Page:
Archontis G. Insights into the Mechanism of C5aR Inhibition by PMX53 via
Implicit Solvent Molecular Dynamics Simulations and Docking. BMC Biophysics,
2014, 7: 5.
RD Jr, Forest DL, Tamamis P, López de
Victoria A, Kraszni M, Kieslich CA,
Banna CD, Bellows-Peterson ML, Larive CK, Floudas CA, Archontis G, Johnson LV, Morikis
D. Novel compstatin family peptides inhibit complement activation by drusen-like deposits in human retinal pigmented
epithelial cell cultures. Experimental Eye Research, 2013, 116: 96-108.
P, Floudas CA. Molecular
Recognition of CXCR4 by a Dual Tropic HIV-1 gp120 V3 Loop. Biophysical
Journal, 2013, 105 (6): 1502-1514.
de Victoria, A, Tamamis P, Kieslich, CA,
Morikis, D. Insights into the Structure, Correlated Motions, and
Electrostatic Properties of two HIV-1 gp120 V3 loops. PLoS
ONE 2012, 7 (11): e49925.
27. Kieslich CA, Tamamis P, Gorham RD
Jr, Lopez de Victoria A, Sausman N, Archontis G,
Morikis D. Exploring protein-protein and protein-ligand interactions in the
immune system using molecular dynamics and continuum electrostatics.
Current Physical Chemistry 2012, 2 (4): 324-343.
P, Lopez de Victoria A, Gorham RD,
Bellows-Peterson ML, Pierou P, Floudas CA,
Morikis D, Archontis G. Molecular Dynamics in Drug Design: New Generations
of Compstatin Analogs. Chemical Biology & Drug Design 2012, 79 (5):
P, Mytidou C, Floudas CA, Morikis D, Archontis G.
Design of a modified mouse protein with ligand binding properties of its
human analog by molecular dynamics simulations: The case of C3 inhibition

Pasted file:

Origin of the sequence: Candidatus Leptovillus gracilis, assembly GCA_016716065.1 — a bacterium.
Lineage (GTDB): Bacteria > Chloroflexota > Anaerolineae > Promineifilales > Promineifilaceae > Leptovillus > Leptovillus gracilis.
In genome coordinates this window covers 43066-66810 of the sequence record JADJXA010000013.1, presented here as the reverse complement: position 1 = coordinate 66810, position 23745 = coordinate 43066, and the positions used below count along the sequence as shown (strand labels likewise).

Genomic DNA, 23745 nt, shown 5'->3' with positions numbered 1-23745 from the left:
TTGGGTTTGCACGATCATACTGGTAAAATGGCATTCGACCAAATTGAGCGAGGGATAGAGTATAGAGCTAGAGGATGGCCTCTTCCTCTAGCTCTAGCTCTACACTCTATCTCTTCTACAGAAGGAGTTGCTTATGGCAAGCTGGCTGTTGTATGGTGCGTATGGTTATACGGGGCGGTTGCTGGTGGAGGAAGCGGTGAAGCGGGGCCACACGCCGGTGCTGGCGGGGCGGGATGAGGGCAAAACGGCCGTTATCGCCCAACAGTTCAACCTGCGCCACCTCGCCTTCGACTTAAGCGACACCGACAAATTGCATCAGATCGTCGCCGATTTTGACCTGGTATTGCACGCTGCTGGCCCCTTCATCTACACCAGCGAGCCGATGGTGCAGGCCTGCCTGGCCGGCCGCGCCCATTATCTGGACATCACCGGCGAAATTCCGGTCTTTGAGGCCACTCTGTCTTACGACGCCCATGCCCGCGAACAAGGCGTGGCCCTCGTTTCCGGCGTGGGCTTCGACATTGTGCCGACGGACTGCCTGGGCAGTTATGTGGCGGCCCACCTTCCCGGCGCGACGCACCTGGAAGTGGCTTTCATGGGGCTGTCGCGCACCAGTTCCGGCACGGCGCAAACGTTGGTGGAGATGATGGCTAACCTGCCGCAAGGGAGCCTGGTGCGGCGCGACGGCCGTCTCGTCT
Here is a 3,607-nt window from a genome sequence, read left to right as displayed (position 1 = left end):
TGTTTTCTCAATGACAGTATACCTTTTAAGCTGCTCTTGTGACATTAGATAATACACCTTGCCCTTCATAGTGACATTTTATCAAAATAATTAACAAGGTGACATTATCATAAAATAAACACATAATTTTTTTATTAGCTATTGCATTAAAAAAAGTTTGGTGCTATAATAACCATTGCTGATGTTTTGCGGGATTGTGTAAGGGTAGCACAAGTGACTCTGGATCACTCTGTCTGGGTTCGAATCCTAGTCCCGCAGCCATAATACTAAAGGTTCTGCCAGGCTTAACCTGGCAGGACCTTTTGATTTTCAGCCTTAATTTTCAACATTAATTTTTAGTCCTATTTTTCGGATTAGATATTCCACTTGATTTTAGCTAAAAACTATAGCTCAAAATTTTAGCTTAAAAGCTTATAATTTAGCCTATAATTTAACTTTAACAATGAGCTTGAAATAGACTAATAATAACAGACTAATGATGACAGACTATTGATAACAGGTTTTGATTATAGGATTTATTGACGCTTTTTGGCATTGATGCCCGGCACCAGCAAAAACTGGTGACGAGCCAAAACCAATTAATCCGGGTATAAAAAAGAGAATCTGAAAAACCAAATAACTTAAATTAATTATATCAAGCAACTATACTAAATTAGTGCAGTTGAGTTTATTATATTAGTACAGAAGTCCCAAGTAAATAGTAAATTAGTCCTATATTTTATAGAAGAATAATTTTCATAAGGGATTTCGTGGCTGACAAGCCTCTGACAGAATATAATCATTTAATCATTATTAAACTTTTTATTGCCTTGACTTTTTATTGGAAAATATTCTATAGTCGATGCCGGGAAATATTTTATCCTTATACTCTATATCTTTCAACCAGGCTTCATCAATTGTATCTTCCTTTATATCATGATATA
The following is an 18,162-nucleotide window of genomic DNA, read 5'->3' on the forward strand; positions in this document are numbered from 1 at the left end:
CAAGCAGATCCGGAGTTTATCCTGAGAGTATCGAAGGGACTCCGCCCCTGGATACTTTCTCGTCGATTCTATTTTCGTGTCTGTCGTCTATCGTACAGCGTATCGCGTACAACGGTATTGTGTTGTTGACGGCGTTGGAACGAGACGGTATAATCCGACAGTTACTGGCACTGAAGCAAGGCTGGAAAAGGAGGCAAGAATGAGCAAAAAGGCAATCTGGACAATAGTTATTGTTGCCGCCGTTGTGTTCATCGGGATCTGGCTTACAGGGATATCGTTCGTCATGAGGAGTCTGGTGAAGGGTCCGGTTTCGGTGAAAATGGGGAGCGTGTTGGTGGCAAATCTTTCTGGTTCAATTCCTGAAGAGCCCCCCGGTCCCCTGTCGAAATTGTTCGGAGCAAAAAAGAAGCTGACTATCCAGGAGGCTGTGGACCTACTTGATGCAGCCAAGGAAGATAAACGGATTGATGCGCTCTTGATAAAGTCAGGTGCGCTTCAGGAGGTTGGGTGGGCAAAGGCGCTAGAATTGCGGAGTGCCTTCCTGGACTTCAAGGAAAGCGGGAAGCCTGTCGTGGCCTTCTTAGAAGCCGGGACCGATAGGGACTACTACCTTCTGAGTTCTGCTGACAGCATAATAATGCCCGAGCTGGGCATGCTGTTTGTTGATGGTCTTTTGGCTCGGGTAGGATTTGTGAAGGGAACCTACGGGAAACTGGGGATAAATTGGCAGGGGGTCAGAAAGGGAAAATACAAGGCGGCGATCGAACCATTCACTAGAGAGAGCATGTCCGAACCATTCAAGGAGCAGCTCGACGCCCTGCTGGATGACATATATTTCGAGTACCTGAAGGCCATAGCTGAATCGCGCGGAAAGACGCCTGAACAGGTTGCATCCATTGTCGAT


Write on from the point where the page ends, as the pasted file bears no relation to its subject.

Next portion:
by compstatin. Proteins, 2011, 79 (11): 3166-3179.
30. Pieridou G, Avgousti-Menelaou
C, Tamamis P, Archontis G, Hayes SC. UV Resonance Raman Study of
TTR(105-115) Structural Evolution as a Function of Temperature. Journal of
Physical Chemistry B, 2011, 115 (14): 4088-4098.
31. Tamamis P, Archontis G.
Amyloid-like Self-Assembly of a Dodecapeptide
Sequence from the Adenovirus Fiber Shaft: Perspectives from Molecular
Dynamics Simulations. Journal of Non-Crystalline Solids, 2011, 357 (2):
P, Morikis D, Floudas CA,
Archontis G. Species specificity of the complement inhibitor compstatin
investigated by all-atom molecular dynamics simulations. Proteins, 2010, 78
E, Mitraki A, Archontis G. Amyloid-like Self-Assembly of Peptide Sequences
from the Adenovirus Fiber Shaft: Insights from Molecular Dynamics
Simulations. Journal of Physical Chemistry B, 2009, 113 (47): 15639-15647.
L, Reches M, Marshall K, Sikorski P, Serpell L, Gazit E, Archontis
G. Self-Assembly of Phenylalanine Oligopeptides: Insights from Experiments
and Simulations. Biophysical Journal, 2009, 96 (12): 5020-5029.